Introduction
Uranium is the important element in nuclear industries. So that the removal preconcentration and recovery of uranium are the main purpose of nuclear wastewater treatment. Various methods are carried out for the removal of uranium ions from nuclear wastewaters. Chemical precipitation, membrane processes, ion exchange, solvent extraction, photocatalysis and adsorption. Adsorption process is an effective method in the removal of low concentrations of uranium ion from a large volume of solution. Various sorbent materials such as activated carbon [1-3], synthetic [4-8] and natural zeolite [9,10], hematite [11], biotit [12], natural sepiolite [13], akaganeite [14], Orange peels [15], palm-shell [16], and biomasses [17] have been studied.
The Purpose of this work was to examine the removal of uranium ion by orange peels using a fixed bed column from aqueous solution. The parameters of flow rate, initial ion concentrations and bed height were studied. The evaluation of adsorption performance was carried out using Thomas, Adams-Bohart and Yoon-Nelson models.
Materials and Methods
Materials and reagents
Orange peels were prepared according to the procedures reported in my previous work [15]. 1000 mg/L of uranium solutions were prepared by dissolving appropriate amounts of UO2(NO3)2·6H2O, Aldrich, USA, in distilled water. For experiments the required concentration were prepared by dilution. The concentrations of U (VI) in solution were determined spectrophotometrically employing Shimadzu UVVIS- 1601 spectrophotometer using arsenazo (III) as complexing reagent [18].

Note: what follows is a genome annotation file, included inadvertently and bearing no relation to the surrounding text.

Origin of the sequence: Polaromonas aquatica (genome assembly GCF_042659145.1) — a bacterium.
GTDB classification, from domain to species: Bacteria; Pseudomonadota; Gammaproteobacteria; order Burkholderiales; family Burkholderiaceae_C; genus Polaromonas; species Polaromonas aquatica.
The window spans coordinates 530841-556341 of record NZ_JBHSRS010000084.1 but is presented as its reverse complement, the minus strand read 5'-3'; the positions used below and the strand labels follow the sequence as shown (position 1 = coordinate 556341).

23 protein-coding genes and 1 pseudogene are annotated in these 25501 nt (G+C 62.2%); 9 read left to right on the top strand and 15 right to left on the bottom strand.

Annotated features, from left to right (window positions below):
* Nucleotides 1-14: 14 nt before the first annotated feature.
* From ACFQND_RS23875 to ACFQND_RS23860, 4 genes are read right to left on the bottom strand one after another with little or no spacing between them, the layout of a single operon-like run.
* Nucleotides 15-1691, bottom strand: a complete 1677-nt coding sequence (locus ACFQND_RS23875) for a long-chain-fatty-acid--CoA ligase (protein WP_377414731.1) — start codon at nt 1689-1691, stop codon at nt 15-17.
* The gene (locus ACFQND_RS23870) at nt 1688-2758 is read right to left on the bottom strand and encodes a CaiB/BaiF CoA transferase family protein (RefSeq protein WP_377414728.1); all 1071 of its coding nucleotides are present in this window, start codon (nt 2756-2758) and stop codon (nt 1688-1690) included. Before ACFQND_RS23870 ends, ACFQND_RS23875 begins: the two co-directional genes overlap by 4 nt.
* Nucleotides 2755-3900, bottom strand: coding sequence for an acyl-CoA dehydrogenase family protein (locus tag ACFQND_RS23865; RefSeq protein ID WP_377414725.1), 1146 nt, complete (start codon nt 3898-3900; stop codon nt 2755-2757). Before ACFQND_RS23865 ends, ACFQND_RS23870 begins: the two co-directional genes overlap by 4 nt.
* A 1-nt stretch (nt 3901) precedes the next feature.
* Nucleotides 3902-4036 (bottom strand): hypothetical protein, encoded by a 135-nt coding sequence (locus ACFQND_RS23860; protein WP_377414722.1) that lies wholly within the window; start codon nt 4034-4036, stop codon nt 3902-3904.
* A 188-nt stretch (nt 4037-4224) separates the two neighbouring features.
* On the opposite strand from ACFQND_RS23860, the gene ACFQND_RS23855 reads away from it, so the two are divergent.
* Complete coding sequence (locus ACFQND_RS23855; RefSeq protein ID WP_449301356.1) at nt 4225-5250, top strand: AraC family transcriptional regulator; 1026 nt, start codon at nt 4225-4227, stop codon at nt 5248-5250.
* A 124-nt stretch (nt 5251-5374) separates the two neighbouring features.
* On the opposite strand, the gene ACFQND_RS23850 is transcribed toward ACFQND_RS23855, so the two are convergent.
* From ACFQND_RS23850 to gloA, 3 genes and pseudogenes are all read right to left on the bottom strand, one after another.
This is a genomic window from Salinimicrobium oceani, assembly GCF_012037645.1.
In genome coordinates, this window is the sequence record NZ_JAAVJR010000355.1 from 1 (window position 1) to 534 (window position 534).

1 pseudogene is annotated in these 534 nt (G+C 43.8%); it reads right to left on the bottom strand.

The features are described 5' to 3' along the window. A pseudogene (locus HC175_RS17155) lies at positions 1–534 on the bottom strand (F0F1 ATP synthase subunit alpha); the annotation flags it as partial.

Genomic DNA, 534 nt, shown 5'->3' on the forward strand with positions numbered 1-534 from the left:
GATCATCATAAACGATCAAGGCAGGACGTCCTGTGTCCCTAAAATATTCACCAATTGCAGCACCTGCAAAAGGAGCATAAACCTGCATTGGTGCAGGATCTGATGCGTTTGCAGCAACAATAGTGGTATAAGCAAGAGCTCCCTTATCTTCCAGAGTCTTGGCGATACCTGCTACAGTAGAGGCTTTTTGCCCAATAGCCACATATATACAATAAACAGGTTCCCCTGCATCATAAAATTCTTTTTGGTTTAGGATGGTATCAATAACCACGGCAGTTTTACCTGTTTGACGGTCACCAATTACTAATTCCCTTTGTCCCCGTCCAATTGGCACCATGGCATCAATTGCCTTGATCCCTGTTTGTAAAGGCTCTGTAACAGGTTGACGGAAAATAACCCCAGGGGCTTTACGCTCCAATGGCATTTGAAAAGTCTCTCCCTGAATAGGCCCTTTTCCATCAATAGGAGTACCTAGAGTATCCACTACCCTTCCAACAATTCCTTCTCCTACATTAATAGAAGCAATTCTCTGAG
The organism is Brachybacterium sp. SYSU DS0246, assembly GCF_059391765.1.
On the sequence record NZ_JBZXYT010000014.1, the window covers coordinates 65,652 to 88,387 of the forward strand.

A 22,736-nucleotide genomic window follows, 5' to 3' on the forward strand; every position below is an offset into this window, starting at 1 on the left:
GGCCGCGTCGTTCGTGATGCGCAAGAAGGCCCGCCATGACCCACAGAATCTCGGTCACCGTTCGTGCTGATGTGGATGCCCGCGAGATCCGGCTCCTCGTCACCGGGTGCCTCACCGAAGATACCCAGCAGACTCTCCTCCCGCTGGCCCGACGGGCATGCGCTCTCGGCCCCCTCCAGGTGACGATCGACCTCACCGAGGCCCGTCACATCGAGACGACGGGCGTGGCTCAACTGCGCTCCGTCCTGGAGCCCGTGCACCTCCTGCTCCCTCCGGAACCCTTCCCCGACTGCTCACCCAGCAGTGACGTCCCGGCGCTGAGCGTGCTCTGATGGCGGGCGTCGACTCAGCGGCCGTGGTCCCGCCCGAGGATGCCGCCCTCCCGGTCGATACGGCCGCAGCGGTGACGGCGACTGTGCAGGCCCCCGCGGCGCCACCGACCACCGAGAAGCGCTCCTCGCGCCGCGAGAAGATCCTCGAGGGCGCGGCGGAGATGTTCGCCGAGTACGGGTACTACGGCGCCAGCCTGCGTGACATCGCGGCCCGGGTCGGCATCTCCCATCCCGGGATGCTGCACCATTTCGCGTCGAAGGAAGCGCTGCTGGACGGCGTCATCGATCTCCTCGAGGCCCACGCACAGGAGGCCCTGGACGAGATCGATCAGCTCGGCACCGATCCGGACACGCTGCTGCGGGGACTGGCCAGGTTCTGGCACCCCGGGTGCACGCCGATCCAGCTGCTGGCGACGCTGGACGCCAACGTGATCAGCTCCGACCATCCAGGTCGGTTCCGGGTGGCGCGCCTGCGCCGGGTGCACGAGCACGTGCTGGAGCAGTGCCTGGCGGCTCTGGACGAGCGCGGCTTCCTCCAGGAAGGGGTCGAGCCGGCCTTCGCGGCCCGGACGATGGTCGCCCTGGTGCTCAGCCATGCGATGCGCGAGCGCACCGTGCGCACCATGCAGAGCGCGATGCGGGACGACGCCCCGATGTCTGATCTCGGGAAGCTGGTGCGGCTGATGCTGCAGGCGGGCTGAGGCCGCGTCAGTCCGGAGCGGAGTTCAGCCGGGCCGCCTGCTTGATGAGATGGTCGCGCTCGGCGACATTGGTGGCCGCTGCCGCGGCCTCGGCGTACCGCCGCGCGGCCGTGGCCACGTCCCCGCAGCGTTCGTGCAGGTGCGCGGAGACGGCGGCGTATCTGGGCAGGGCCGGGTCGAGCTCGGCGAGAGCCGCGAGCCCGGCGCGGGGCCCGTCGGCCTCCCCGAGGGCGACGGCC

Experimental procedure
Fixed bed system studies were carried out using a glass column of 2 cm internal diameter and 50 cm height. Orange peels were packed in the column with a layer of glass wool at the bottom. Bed heights of 3, 6 and 9 cm were used. Three flow rates (1, 2 and 3 ml/min) were pumped in up flow mode using a peristaltic pump with initial ion concentrations of 50, 75 and 100 mg/L. The effluent samples were collected at regular intervals and analyzed for the residual U (VI) concentration. Column studies were terminated when the column reached exhaustion. In all experiments, the temperature was adjusted to 28°C. The column was run at a predetermined pH of 4.0 as established in my previous study [15]. Schematic of experimental set-up is shown in Figure 1.